Burning not always bad

by Bruce Ranta | July 4, 2023
forest fire

Most of us are familiar with the United States Forest Service fire prevention campaign in which Smokey the Bear tells us, “Remember…only YOU can prevent forest fires.” Most of the time, wildfires started by careless humans are bad — the Ministry of Northern Development, Mines, Natural Resources, and Forestry says about half of all wildland fires in Ontario are caused by people — but the message that forest fires are entirely bad is simply not true.

Fires often necessary

In many forests, fires are a natural and necessary part of the growth process and have a diverse array of characteristics. The size, number, frequency and intensity of forest fire depend on many factors, including the type of forest the fire has for fuel. The largest and most fire-prone forest type in Ontario is the boreal forest, a region with endless tracts of land dominated by conifers, especially spruce and jack pine. More than two-thirds of Ontario forest is boreal.

Not all northern Ontario is boreal forest, however. The Great Lakes-St. Lawrence Forest (GLSL) can be found in central and ‘southern’ parts of the north. Typically, deciduous trees like oak and maple are mixed with conifers like red and white pine.

The fire cycle

A fire cycle is defined as the average number of years needed to burn an area equal in size to a particular area under study. The fire cycle of the GLSL is estimated to be 100 to 350 years. Whether it’s 50, 100 or 350 years, that’s a lot of burning. Depending on one’s perspective, 50 to 350 years can be a long time – or the blink of an eye. 

While forest fires are often destructive, life threatening and outside of winter, a constant concern, fire management requires an appreciation of the benefits and positive impacts of fire.

Many populations of wildlife are fire dependent. For example, sharptailed grouse populations can explode shortly after a big fire. Spruce grouse thrive in thick stands of young, fire origin jack pine. Moose and caribou habitats are dependent on fire, but on different time scales. About five years after a big burn and for another 15 to 25, big burns chock full of browse can be moose factories. As the forest ages, there’s less and less to browse. In some stands, the forest floor becomes carpeted with lichens, a winter food staple of caribou. Sixty years after a fire, there’s more caribou than moose habitat. Over time, browse and lichen abundance decline. Moose and caribou become few and farbetween. Wildfire renews the cycle.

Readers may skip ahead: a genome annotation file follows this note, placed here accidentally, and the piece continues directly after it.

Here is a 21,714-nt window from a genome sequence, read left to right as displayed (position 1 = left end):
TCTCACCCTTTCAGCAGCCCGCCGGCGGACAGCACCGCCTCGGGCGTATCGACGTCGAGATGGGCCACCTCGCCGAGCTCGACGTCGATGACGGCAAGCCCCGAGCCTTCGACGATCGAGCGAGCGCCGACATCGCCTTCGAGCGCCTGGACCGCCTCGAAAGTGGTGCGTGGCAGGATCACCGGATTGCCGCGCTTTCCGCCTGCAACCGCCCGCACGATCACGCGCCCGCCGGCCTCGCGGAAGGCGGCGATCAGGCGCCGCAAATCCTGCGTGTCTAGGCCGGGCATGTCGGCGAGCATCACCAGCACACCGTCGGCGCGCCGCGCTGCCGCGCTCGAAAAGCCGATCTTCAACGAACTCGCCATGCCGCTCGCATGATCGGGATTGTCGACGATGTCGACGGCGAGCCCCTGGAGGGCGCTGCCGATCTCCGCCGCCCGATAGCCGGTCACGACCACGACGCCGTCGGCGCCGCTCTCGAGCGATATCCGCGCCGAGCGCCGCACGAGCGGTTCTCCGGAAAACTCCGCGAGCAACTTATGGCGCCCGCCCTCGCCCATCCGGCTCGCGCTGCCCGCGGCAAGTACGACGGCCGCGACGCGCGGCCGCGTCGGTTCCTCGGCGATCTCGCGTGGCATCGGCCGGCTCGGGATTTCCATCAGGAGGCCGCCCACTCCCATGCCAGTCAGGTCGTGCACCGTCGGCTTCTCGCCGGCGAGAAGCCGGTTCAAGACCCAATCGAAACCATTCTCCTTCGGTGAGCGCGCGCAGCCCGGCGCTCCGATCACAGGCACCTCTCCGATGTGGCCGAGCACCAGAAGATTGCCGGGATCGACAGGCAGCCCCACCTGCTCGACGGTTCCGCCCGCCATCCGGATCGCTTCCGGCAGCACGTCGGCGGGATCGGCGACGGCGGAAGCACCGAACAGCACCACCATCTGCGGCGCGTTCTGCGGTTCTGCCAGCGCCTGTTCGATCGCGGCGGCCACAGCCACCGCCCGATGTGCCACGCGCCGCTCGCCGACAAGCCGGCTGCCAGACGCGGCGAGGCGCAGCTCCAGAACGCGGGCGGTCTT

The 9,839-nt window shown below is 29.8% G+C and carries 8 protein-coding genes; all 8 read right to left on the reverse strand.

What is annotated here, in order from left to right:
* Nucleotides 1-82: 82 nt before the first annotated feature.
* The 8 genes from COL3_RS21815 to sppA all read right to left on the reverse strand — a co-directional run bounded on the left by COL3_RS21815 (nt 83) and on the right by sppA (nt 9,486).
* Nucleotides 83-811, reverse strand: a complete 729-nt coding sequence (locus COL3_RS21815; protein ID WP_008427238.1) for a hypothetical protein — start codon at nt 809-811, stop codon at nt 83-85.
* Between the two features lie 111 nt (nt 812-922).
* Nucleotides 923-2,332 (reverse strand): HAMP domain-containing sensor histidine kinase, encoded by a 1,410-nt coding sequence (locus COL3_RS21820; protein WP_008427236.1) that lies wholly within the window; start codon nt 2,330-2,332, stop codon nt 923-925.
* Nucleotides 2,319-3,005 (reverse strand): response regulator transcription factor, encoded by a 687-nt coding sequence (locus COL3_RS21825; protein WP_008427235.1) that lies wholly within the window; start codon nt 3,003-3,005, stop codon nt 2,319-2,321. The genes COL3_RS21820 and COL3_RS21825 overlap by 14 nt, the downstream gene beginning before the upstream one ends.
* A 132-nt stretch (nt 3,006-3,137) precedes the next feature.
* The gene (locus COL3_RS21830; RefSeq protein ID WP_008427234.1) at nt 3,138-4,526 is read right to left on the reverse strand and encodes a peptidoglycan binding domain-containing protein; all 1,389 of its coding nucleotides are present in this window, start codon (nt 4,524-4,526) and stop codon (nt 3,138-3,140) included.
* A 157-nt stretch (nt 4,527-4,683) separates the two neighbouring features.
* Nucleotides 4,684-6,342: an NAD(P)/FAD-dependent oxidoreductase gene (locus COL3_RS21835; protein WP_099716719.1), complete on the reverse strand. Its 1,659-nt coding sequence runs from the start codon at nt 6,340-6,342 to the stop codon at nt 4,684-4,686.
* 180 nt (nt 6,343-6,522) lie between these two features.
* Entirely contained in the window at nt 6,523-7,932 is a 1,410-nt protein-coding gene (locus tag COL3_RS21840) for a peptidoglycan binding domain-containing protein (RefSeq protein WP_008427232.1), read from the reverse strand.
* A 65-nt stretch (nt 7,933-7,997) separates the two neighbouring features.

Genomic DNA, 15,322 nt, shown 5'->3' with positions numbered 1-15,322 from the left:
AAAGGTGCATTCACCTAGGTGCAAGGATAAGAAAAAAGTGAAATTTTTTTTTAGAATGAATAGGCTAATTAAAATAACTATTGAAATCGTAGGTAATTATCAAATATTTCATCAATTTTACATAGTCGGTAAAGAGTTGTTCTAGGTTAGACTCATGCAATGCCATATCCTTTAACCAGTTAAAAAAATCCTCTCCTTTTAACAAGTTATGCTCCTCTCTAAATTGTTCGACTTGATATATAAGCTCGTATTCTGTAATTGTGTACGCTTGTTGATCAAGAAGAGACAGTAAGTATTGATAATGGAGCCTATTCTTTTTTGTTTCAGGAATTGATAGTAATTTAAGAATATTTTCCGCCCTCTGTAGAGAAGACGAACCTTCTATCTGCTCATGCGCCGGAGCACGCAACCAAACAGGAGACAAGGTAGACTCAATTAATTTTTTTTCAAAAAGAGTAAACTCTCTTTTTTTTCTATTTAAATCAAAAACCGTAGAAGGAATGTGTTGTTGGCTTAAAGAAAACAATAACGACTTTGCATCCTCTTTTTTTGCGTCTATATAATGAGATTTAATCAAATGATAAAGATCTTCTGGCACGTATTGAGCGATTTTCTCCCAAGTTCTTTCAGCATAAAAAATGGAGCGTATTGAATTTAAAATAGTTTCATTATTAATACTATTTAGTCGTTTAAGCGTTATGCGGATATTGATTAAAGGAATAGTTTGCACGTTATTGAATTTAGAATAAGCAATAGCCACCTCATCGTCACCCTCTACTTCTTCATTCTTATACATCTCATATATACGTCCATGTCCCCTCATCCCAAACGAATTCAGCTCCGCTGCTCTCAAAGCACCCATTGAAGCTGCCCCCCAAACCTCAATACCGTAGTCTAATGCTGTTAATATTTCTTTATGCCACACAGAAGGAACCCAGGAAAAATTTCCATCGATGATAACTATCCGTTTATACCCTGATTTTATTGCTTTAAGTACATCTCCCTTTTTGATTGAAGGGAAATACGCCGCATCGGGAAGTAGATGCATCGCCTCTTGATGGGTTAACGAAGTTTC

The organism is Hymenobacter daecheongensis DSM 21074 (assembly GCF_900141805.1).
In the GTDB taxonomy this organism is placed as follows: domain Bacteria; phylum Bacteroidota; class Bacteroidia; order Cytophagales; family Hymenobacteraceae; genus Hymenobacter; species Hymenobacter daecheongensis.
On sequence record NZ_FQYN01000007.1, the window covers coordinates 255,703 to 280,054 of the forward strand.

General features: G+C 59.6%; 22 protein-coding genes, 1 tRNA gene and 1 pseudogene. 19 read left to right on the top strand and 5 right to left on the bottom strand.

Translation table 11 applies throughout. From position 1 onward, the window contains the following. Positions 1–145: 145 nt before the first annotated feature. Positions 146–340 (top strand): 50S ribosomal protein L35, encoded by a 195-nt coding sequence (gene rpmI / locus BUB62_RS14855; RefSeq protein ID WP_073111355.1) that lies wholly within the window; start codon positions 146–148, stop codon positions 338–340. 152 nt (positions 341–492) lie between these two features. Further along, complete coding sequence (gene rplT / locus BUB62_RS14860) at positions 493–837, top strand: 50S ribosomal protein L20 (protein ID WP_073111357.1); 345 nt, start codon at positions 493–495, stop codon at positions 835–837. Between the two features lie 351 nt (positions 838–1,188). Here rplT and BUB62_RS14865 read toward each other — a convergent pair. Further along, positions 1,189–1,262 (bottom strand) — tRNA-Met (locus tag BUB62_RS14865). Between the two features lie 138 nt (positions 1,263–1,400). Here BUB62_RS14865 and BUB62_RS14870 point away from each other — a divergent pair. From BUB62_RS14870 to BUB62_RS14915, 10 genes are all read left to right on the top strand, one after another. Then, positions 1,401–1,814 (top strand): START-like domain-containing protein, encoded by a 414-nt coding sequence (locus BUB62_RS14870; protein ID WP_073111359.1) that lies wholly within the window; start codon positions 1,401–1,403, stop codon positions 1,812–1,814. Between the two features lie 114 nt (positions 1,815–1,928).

In a fire-driven ecosystem, plants and animals have evolved with and depend on fire. If fire were to be eliminated, many species, like the iconic beaver, would decline. Some might even become extirpated from the area. Blowdowns and logging can also renew the forest, but these are mechanical, not chemical effects and overall, their impact is relatively insignificant.

In a cultural context

Living with and managing wildfires is difficult. Despite positives, forest fires are almost universally viewed negatively. “Fire destroyed the forest” or “a catastrophic fire is raging in the north” are common messages. This is not unreasonable ― the fear of uncontrolled fire and its consequences is borne of societal priorities. Fighting forest fires is a big business and protecting cities, towns, and wildlife habitats is expensive.

Not surprisingly, there’s disagreement on wildfire management practices. In 2008, Pulp & Paper Canada (P&P) issued a paper called “Curse You, Smokey the Bear.” P&P claimed “the unquestionable doctrine of preventing all and any forest fires at all costs” had led to a drastic change in the dynamic of forest growth and maintenance. “Rather than the millennium old cycles of periodic burning and purging, a century of relentless fire suppression across North America left intact huge sprawls of…forests matted in deep, dry underbrush.”

Fires that would normally have been a cleansing ground fire, were now transmogrifying into catastrophic firestorms. Many believe this is what we continue to witness.

Next steps

In Ontario, policy changes recognizing the importance and role of forest fires in managing and maintaining forest ecosystems, is happening.

“Back in 2013, the provincial government updated their approach to wildland fire management to explicitly recognize the benefits of fire to wildlife and decided to allow certain fires to burn if no human values (property, safety, etc.) are being threatened,” Ontario Federation of Anglers and Hunters Policy Manager Mark Ryckman said.

It’s a good start, but more research and better mitigative techniques are needed. Forest fires are inevitable and regardless of how desirable they may be, they remain a danger. On the forest perimeter of communities, building and maintaining fire breaks and growing fire-resistant forest stands are long-term possibilities.

In the short term, it seems to me the priority should be to continuously improve how forest fires are fought by learning from successes — and failures — and changing practices accordingly. While no doubt scary, forest fires are both inevitable and much-needed.

Originally published in the July 2022 issue of Ontario OUT of DOORS

Click here for more outdoors news

Sign up for our mailing list

indicates required
Email format